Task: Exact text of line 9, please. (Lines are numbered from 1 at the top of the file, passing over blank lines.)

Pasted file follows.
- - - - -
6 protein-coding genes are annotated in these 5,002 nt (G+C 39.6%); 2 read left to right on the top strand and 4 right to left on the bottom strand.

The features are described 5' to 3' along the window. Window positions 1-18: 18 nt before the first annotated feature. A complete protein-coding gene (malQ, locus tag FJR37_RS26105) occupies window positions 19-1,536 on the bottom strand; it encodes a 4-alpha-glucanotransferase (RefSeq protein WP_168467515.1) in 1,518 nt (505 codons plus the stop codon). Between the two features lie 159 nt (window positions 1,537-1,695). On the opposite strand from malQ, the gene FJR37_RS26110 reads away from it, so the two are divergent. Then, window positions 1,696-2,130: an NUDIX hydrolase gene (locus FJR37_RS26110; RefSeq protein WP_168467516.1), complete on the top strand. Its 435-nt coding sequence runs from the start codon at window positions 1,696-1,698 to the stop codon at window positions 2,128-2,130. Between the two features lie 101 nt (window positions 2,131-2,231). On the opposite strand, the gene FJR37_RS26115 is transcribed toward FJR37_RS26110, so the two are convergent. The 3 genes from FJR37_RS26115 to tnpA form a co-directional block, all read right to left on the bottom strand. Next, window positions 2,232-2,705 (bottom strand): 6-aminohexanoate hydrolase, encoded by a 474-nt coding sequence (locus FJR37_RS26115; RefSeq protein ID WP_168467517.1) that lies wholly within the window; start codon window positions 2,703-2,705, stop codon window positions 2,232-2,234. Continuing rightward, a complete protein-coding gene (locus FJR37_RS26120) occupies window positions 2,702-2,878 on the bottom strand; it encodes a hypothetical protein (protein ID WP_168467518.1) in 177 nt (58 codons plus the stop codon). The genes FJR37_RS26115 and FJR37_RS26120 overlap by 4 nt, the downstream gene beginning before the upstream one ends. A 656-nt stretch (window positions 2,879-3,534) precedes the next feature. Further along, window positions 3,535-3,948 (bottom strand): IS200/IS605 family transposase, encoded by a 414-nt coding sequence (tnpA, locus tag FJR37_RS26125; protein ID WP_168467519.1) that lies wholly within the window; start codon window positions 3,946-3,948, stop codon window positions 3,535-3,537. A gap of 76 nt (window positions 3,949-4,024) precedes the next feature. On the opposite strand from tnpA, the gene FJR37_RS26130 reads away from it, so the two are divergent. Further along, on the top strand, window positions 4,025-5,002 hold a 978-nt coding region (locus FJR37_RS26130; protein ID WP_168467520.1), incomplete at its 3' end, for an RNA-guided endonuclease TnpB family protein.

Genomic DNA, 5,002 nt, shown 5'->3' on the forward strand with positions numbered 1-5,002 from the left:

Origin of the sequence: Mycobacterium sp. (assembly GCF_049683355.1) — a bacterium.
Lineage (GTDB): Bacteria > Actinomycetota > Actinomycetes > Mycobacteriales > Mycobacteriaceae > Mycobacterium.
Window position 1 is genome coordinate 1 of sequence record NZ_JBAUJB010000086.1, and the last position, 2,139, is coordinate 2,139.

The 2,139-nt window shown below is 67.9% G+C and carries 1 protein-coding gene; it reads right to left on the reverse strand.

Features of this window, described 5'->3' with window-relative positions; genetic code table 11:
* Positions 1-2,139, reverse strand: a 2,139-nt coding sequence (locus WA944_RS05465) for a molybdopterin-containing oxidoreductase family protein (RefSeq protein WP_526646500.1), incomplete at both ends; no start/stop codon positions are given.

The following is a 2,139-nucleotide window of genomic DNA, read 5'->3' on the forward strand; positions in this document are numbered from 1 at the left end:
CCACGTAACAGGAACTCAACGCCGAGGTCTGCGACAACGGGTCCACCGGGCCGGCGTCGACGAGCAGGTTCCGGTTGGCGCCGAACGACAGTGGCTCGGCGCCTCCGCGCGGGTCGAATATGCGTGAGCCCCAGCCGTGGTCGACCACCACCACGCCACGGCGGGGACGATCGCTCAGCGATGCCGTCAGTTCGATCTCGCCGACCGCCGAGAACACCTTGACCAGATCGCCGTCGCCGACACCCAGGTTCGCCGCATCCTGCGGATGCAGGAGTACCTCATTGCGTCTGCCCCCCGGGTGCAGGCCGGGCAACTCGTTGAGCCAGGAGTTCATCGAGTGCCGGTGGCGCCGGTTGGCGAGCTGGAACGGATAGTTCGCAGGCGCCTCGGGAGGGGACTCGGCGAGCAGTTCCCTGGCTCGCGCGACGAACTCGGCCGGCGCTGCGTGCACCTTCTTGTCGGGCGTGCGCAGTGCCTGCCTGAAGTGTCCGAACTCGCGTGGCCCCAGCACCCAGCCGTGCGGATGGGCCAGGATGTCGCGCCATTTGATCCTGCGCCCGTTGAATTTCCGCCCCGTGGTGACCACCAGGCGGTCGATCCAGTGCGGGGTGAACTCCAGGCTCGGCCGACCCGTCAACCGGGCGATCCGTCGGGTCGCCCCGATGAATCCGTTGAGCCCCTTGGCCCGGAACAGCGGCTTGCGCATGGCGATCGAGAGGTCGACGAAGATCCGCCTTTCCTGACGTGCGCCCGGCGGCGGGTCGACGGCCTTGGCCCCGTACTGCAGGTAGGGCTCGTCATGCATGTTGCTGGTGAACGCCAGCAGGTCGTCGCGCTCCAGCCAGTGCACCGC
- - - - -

* Positions 1-2,139, reverse strand: a 2,139-nt coding sequence (locus WA944_RS05465) for a molybdopterin-containing oxidoreductase family protein (RefSeq protein WP_526646500.1), incomplete at both ends; no start/stop codon positions are given.